When Burns, on the 7th September, 1787, visited Gordon Castle, he wrote the following note :—"Fine palace, worthy of the noble, polite, and generous proprietor. The Duke makes me happier than ever great man did—noble, princely; yet mild, condescending, and affable, gay and kind—the Duchess charming, witty, and sensible - God bless them." Burns greatly admired the Castle and its surroundings, and wrote :—

"Give me the stream that sweetly laves
The banks of Castle Gordon."

The Duke of Gordon himself is the reputed author of a popular version of the song called "The Reel o’ Bogie." It is a characteristic song, and has been long associated with the dance tune of the same name. A few verses may be quoted:-

"In foursome reel’s the Scotch delight,
At threesomes they dance wond’rous light.
But twasomes ding a’ out o' sight,
Danced to the reel o' Bogie.

Come, lads, and view your partners well,
Wile each a blythesome rogie;
I’ll tak’ this lassie to mysel,
She looks sae clean and vogie.

Now, piper lad, bang up the spring;
The country fashion is the thing—
To pree their mou’s ere we begin,
To dance the reel o’ Bogie.

Now, ilka lad has got a lass,
Save yon auld doited fogie,
And ta’en a fling upon the grass,
As they do in Stra’bogie.

But a’ the lassies look sae fain,
We canna think oursel’s to bain,
For they maun hae their come-again,
To dance the reel o’ Bogie.

Now a’ the lads hae done their best,
Like true men o’ Stra’bogie.
We’ll stop a while and tak’ a rest,
And tipple out a cogie.

Come now, my lads, and tak’ your glass,
And try ilk other to surpass,
And wishin’ health to every lass,
To dance the reel o’ Bogie."

William Marshall, who was born in Fochabers on the 27th of December, 1748, was engaged as house stewart and butler to the Duke of Gordon till 1790; and afterwards he acted as factor to the Duke till 1817. Marshall was a famous violin-player, and an able and assiduous composer. Two hundred and eighty-seven of his tunes have been published, in three collections, the first of which appeared in 1793, containing 36 tunes; the second in 1822, embracing 170 tunes; and the third in 1847, which was issued after his death. It is said by eminent authorities on Scottish dance music, that his second collection is the finest ever published by any Scottish composer. Many of his strathspeys were very spirited and popular in the north, such as "The Bog o’ Gight," "The Duke of Gordon’s Birthday," "Gordon Castle," "Craigellachie Bridge," "The Marchioness of Huntly," "The Marquis of Huntly," "Huntly Lodge," "The Duchess of Richmond," and many others.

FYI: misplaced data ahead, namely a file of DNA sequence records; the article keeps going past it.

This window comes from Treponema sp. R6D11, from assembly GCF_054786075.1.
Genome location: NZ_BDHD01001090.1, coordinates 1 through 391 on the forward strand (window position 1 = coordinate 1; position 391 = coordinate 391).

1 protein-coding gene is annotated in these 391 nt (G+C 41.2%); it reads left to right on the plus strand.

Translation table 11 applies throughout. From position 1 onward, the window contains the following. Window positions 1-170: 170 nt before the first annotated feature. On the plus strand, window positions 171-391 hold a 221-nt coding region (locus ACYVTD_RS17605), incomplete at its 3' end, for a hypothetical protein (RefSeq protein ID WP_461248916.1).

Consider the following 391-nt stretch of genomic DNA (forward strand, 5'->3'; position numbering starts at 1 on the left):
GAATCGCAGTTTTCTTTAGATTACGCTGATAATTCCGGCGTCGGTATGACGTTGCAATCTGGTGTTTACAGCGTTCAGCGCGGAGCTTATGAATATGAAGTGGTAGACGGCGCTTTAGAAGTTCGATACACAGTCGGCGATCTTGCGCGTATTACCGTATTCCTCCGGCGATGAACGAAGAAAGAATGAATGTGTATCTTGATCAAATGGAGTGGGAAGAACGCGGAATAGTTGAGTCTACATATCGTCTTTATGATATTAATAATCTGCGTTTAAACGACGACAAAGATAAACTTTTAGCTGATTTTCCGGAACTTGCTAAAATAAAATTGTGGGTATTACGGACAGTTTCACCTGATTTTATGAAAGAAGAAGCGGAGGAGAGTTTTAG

Marshall was a faithful and trusted servant of the Duke, and a highly-respected man. He died on the 29th of May, 1833, in his seventy-fifth year.

The Duke of Gordon was Lord Superior of the town of Huntly—a burgh of barony—as his predecessors had been for three centuries. He was appointed keeper of the Great Seal of Scotland and Lord-Lieutenant of Aberdeenshire.

He was a very kind and considerate landlord. He was one of those who fully recognised that property and wealth have many responsibilities and important duties attached to them. Thus his example and great influence had a beneficial effect upon others.

He died on the 17th of June, 1827. He had two sons and five daughters, and was succeeded by his eldest son, George, fifth and last Duke of Gordon, Alexander, his second son, joined the army, and died in 1808.

Lady Charlotte Gordon married Charles, fourth Duke of Richmond; and their son afterward inherited the estates of the Dukedom of Gordon.

Lady Madelina married first, Sir Robert Sinclair, Bart; and, secondly, Charles F. Palmer, of Lockly Park, Berks. Lady Susan married the Duke of Manchester. Lady Lousia married the second Marquis of Cornwallis. Lady Georgina married the Duke of Bedford.